Authors: Piyush Jha
First published in 2012 by
Rupa Publications India Pvt. Ltd.
7/16, Ansari Road, Daryaganj
New Delhi 110002
Allahabad Bengaluru Chennai
Hyderabad Jaipur Kathmandu
Copyright © Piyush Jha 2012
Cover design: Nitesh Mohanty
This is a work of fiction. Names, characters, places and incidents are either the product of the author’s imagination
or are used fictitiously and any resemblance to any actual person, living or dead, events or locales is entirely
This digital edition published in 2012
Piyush Jha asserts the moral right to be identified as the author of this work.
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f I don't marry Tanvir today, I'll die!' Rabia's words tumbled into the phone that fateful morning. Standing at the STD booth on the corner of Khetwadi Lane No. 10, she spoke with just the right amount of determination to put an end to any further discussion. This manner of speaking, with threatening undertones, was uncharacteristic of the otherwise demure beauty. Most of the time, her soft voice was in concert with her even softer mannerisms. The placidness with which she copulated with her few customers made them use a not-so-flattering adjective for her: homely.
Perhaps that was why there was silence on the phone line. The person on the other side seemed to have been taken aback by Rabia's resolute pronouncement. Waiting for a response, Rabia now began to display her true self. She fidgeted, letting her mind wander down to the street corner where Tanvir had walked up to her one evening and looked at her with those earnest eyes of his. 'Will you go with me?' was the question he had posed. Without answering, she had gestured towards the seedy entrance of Friendship Lodge.
the two words, spoken with calm finality on the other end, jolted her back to the present.
Now, as she stood with the phone receiver lying limp in her hand, she shivered, wondering if those words were meant to be good wishes for a long life ahead, or an ominous farewell.
Aalamzeb put down the phone after his conversation with Rabia. The rat-faced teenager sitting next to him, reading an Urdu newspaper, glanced at him and sneered, 'I told you so!'
Aalamzeb didn't reply. The expression on his lean and craggy young face was incomprehensible He sat silent, staring out of the window of his sparse tenement in Mumbra, a far-flung suburb of Mumbai. His eyes were focused on the Mumbra harbour that lay in the distance; on four Koli fishermen, who were passing through in a thin tapered wooden fishing boat. It was a sight not normally seen in the small harbour, usually home to rusty sand barges and tired tugboats.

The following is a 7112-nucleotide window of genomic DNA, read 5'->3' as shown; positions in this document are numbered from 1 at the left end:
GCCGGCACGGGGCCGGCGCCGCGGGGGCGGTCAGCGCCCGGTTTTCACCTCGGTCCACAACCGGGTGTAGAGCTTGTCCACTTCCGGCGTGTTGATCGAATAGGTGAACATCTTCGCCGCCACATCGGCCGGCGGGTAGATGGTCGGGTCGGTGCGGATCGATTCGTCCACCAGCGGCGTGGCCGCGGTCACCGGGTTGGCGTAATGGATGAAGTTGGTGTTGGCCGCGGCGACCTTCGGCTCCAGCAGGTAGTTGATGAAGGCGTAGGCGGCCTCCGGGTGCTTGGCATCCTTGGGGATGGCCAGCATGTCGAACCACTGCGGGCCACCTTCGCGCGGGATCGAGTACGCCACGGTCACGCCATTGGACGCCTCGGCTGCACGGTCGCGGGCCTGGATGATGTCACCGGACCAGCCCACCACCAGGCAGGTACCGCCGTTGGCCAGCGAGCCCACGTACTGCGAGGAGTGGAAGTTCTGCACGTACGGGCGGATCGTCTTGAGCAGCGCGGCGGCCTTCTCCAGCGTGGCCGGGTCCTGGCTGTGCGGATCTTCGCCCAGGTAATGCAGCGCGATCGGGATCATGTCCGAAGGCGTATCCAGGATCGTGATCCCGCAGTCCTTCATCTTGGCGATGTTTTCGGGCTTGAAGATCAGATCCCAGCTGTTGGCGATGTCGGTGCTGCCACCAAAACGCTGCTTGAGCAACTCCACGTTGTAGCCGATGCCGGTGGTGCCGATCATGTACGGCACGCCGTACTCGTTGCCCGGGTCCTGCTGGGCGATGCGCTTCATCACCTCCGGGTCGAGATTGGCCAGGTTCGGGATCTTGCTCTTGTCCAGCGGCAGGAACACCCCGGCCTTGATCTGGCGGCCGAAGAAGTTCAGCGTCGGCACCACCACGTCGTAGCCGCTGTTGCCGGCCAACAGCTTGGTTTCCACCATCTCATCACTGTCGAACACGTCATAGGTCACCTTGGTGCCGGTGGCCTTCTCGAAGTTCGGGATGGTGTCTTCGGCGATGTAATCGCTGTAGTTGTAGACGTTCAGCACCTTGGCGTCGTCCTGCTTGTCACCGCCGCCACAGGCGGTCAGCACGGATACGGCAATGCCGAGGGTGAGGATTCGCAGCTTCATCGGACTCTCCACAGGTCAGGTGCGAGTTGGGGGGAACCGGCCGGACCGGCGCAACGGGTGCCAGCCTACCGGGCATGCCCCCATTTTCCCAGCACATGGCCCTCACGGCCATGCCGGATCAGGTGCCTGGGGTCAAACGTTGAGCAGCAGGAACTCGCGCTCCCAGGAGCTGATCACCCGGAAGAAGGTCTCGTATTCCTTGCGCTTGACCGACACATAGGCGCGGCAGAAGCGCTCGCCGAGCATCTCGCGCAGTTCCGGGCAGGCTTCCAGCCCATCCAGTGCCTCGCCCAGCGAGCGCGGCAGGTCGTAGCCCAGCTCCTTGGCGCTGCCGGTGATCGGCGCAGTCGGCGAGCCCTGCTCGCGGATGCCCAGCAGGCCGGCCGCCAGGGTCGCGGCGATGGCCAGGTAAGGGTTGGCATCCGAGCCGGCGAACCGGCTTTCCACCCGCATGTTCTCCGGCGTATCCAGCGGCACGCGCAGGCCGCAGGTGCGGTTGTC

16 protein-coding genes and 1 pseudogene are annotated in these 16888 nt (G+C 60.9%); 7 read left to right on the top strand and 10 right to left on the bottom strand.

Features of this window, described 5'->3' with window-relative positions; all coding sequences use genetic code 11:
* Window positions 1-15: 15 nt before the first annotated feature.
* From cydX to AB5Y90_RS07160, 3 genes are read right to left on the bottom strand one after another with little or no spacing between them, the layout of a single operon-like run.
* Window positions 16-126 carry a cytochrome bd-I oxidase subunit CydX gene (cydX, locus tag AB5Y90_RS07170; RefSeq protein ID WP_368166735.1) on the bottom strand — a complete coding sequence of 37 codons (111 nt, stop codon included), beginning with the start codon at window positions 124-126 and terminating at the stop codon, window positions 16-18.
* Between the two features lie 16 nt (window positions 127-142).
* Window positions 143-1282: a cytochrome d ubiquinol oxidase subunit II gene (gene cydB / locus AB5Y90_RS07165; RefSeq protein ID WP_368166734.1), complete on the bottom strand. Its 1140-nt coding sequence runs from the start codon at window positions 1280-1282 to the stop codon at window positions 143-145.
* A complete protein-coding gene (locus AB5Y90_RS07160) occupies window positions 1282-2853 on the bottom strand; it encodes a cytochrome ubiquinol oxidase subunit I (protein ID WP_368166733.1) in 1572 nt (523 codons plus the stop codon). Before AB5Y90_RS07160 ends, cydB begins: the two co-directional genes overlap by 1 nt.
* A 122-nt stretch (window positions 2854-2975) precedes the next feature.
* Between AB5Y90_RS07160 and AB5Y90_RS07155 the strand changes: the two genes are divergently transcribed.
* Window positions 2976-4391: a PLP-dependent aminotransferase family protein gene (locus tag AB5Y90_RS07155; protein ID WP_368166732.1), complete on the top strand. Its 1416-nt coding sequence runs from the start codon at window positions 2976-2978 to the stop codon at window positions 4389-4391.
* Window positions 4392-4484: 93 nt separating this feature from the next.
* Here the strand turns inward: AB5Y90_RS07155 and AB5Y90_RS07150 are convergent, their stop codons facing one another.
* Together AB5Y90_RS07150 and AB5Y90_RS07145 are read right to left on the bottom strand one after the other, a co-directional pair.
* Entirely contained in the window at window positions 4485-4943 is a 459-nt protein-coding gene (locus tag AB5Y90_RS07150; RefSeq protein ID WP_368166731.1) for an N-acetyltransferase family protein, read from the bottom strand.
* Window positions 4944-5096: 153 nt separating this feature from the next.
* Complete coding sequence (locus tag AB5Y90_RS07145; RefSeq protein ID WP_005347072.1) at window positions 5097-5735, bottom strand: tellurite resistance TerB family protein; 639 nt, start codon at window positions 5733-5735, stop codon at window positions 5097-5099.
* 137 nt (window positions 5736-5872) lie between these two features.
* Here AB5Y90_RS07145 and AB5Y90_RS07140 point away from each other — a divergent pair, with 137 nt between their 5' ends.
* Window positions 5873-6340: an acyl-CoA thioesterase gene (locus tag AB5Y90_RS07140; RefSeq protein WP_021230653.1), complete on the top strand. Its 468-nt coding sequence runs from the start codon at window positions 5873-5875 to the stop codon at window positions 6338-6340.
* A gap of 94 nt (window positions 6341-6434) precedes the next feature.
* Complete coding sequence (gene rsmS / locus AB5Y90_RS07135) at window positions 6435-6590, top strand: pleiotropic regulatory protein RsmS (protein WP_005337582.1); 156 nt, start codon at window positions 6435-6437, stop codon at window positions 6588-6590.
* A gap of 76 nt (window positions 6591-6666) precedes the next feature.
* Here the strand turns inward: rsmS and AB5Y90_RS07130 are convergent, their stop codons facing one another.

Silence had always been Aalamzeb's friend. People would wonder what wheels were turning inside that broad forehead whenever Aalamzeb lapsed into those long silences. While some said it was just his way of unnerving people, others felt he always thought four steps ahead.
After a few minutes of being ignored, the rat-faced teen couldn't take it anymore. He folded the newspaper, threw it down and said, 'We should have killed this Tanvir long back.'
At the harbour, the man sitting at the fishing boat's prow broke into a song. The lilting Koli melody energized the others in the boat, and harmonized the dip and pull of their arms to its rhythm. The boat now rose smooth and proud against the tide, and slipped merrily out to sea, past the silent line of sand barges.
'Everything happens in its own time,' was all Aalamzeb replied .
He began to type a message on his mobile phone.
As she trudged back up the stairs of the Friendship Lodge, Rabia remembered how she had led Tanvir up the same dark staircase the first time, past the corners infused with a stench of urine and lacerated with paan stains, to her handkerchief-sized room on the third floor. Locking the door behind her, she had let her clothes drop to the floor. The blue light of the bedside lamp had given her bare body a strange glow. As his hungry eyes had roamed over every nook and corner of her incandescent skin, she had felt a warm feeling growing behind her ears. She had wondered why Perhaps it was his lean rugged face, or his rock-hard muscular body. It was his eyes, she had concluded. His eyes had an honest expression she had never seen in any other man's.
He had undressed himself and taken her into his arms. Then he had lifted her up, laying her with utmost care on the bed. Every pore in her body had opened up for him.
He had left the next morning, after handing her a small wad of money, and promised that he would be back soon. Somehow, Rabia was drawn to believing that he would be back.
Her roommate, Zohra, had raised an appreciative eyebrow as Tanvir had passed her by in the corridor on his way out. Rabia had blushed. Zohra would laugh if she told her what she felt. Here, in the busy red-light district, no prostitute could have the luxury of believing her customers' promises of returning. In fact, there was a mantra chanted by every prostitute on Mumbai's streets:
'Khao, khujao, batti bujhao.
Enjoy them till they last, turn off the lights when they leave. And yet there was an ache, a yearning somewhere deep inside her.
But true to his word, Tanvir had returned two days later and spent another sweat-soaked night with her. He had visited her again and again over the past three months, till Rabia could almost feel that his desire for her was more than just physical.